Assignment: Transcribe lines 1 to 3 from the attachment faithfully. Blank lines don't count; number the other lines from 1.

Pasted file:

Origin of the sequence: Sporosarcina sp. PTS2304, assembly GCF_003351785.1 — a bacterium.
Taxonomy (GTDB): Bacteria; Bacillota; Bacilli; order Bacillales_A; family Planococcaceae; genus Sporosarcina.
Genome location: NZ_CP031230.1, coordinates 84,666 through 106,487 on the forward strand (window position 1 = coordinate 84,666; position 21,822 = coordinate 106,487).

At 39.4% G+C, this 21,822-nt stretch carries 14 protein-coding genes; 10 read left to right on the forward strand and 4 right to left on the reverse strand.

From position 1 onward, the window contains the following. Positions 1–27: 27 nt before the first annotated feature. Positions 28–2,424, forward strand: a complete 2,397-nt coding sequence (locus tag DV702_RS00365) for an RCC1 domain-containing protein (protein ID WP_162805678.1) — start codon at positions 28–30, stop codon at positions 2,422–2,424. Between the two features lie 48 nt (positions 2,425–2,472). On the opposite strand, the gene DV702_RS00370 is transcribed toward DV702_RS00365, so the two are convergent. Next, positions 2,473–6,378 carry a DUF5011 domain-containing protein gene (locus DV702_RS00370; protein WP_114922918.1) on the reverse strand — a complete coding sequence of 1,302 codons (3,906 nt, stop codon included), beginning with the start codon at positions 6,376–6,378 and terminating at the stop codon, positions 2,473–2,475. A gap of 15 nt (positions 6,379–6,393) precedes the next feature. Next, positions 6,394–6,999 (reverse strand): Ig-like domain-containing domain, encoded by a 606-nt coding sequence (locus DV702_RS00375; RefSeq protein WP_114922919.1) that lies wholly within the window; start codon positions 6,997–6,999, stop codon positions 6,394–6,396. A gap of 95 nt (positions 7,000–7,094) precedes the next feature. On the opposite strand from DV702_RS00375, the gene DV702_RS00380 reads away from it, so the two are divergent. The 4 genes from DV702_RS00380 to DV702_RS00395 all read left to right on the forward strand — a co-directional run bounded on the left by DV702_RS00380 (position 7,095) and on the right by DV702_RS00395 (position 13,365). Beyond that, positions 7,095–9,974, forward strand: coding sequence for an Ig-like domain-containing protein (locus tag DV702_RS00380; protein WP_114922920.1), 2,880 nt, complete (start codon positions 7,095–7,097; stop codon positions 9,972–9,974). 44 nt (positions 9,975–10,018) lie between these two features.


Origin of the sequence: Sporosarcina sp. PTS2304, assembly GCF_003351785.1 — a bacterium.
Taxonomy (GTDB): Bacteria; Bacillota; Bacilli; order Bacillales_A; family Planococcaceae; genus Sporosarcina.
Genome location: NZ_CP031230.1, coordinates 84,666 through 106,487 on the forward strand (window position 1 = coordinate 84,666; position 21,822 = coordinate 106,487).